JH: It was a strong choice and I talked to Peter about it before I took on the job. In the scripts, it will often say there are montages, and he gave me enormous freedom to do with them what I wanted. For as long as I was sure what he wanted from it. What we talked about was that even though you’re in a new love affair, it’s when you’ve really been in love, the loss and the absence of Tony [Armstrong-Jones] was what we feel the most. That mystique is what I wanted to include. When Margaret is dancing with Roddy and playing around, Tony and I wanted to do a moment where she sees him and he’s not here. Peter didn’t see that until the edit, and he told me how much he loved it.
AD: How did you want to calibrate the flirtation between Margaret and Roddy?
JH: I tried not to calibrate it! Although having said that I created as many different scenarios as possible to reflect the development of their relationship in a shorthand form. The sequence where she takes him shopping for swim trunks was written but not the pool afterwards. Helena and Harry were so playful and funny together it was a case of setting the scene and then letting them take off within it. There was a sense of panic from producers about the rain but I felt that could only work to our advantage. Scottish rain on the water, butlers in morning suits holding umbrellas and dry towels while keeping their eyes carefully averted. I really wanted to let these two actors play and delight in experiencing each other.
In Harry Treadaway, we discovered an actor who was prepared to be vulnerable and in love – truly in love – with her. I wanted it to feel heady and free and yet dangerous – not in a societal sense of “danger” (although that was a factor) – but a true affair of the heart. Regardless of what anyone else may have thought, Margaret and Roddy were kindred spirits. Flirtatious, outrageous, funny. He “got” her and was prepared to be himself with her no matter what. And she loved him for that. He let her know she was wanted by him. And with him Margaret was truly fearless too and allowed herself to be vulnerable—to open up to someone. Drinking the champagne by the pool—not a prop Harry discovered!—diving into the ocean to make her laugh—the sheer connection of the two of them making love—that sequence was one of the first things we shot and I was working with the cinematographer Adriano Goldman for the first time that day. Turning around to see him at the monitor with tears in his eyes made me realize how lucky I was to be working with someone so sensitive to what I was hoping to achieve. He understood the tenderness between these two.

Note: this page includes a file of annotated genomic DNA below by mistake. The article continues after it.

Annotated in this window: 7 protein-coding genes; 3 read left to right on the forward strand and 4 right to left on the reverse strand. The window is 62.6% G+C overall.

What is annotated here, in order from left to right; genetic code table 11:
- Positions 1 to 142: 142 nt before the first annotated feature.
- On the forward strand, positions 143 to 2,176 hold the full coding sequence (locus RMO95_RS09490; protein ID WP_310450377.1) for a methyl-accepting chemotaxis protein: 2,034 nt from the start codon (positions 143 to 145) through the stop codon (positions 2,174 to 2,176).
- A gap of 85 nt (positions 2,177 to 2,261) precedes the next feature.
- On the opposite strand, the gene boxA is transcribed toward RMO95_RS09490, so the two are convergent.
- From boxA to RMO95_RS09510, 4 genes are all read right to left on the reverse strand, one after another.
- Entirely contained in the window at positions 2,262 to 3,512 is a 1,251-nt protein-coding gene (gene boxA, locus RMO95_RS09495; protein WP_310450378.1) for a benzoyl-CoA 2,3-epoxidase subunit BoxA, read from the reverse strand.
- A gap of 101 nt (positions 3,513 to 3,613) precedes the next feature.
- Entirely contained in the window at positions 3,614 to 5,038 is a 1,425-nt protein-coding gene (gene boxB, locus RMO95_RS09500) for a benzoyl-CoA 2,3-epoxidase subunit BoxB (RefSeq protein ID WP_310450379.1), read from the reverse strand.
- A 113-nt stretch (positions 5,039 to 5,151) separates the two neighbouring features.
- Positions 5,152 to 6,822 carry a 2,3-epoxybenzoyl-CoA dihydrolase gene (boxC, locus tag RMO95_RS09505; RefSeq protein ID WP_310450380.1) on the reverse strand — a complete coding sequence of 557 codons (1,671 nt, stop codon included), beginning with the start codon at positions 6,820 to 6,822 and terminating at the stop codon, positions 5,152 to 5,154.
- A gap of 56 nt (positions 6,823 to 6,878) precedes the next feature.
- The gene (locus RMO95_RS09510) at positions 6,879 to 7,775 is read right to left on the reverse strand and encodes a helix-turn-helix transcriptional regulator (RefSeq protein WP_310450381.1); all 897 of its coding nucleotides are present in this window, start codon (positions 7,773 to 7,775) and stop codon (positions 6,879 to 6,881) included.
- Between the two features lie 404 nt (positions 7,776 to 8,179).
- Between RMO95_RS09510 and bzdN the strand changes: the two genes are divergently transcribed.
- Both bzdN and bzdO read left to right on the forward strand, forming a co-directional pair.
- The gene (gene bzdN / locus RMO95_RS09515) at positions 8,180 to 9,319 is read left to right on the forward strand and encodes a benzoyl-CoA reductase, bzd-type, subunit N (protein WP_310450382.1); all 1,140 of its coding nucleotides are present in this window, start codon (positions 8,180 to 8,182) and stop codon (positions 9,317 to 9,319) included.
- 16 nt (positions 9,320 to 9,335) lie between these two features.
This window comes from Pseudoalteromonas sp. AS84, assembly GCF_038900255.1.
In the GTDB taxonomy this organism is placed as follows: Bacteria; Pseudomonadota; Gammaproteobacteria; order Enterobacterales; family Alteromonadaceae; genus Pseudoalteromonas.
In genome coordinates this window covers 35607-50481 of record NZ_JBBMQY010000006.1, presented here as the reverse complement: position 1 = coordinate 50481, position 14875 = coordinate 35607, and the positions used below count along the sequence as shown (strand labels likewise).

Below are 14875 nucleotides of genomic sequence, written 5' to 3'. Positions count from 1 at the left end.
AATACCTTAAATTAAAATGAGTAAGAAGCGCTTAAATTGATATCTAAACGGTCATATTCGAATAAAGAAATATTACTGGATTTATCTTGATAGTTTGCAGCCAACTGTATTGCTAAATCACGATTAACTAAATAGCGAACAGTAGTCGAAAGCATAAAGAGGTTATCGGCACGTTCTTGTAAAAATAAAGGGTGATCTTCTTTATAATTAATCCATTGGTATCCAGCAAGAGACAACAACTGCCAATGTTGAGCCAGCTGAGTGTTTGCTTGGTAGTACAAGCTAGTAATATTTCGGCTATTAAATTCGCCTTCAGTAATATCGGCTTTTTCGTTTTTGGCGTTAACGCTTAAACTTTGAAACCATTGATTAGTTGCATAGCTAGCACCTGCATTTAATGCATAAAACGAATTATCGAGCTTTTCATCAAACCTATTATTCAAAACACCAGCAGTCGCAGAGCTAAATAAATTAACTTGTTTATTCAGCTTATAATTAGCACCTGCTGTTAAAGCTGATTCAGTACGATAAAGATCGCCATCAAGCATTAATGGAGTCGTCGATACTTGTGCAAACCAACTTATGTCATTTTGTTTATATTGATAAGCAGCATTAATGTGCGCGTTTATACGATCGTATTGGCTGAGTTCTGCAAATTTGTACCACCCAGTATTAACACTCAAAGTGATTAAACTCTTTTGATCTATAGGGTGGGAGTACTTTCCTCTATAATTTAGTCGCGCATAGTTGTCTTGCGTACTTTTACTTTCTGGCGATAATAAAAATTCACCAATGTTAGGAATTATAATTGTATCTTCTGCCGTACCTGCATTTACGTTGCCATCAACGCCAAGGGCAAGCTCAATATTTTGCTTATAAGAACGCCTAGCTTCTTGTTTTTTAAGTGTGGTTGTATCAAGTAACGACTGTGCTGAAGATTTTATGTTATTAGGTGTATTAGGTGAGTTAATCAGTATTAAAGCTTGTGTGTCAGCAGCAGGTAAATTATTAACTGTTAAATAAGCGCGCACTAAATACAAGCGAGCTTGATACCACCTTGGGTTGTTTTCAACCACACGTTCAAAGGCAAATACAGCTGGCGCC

AD: I love the scene between Elizabeth and Harold Wilson when he resigns and they make plans for future meetings. Tell me about the ease in that scene between them.
JH: This was all about the trust the two actors had in each other. Jason and Olivia and I discussed Wilson’s Alzheimer’s—the idea that everything was oddly familiar to him and yet nothing was quite right. And the notion that there can be moments of real clarity for people with the disease—Jason captured this so perfectly when he made the choice to smile at the Queen right after he’d told her about his condition. It broke Olivia (in the best way) and she and I spoke afterwards about the poignancy and brilliance of his choice in that moment.
And we also spoke about the fact that they had earned their farewell. This wasn’t to be rushed or pushed through. These two characters had started out at such odds—he never expected to fall for her, to truly admire her, but by the end he did and she him. But the moment of that final goodbye, Wilson’s last “your majesty”—that floored Olivia the way that Jason played it. His respect, his love for his queen—she was taken entirely outside her careful carapace.
AD: In the final moments, Margaret reminds Elizabeth of the importance of her role and the weight of her duty. What did you tell Olivia for that final moment where Elizabeth finds herself in the carriage looking back through the window?
JH: We talked about the weight and loneliness of duty, that she alone must go forward regardless of how she felt at that moment in time. And that the memory of her sister’s desperate act sat heavily within her still. she felt raw, exposed, uncertain and yet she has always understood her destiny, her role, and accepted it. But in this particular moment it was particularly tough for her. She was aware of the price those she loved also paid for both the privilege and destiny of her as Monarch. Sometimes you just don’t feel up to facing “your public.”
TheCrown is streaming now on Netflix. Season 4 will premiere on November 15.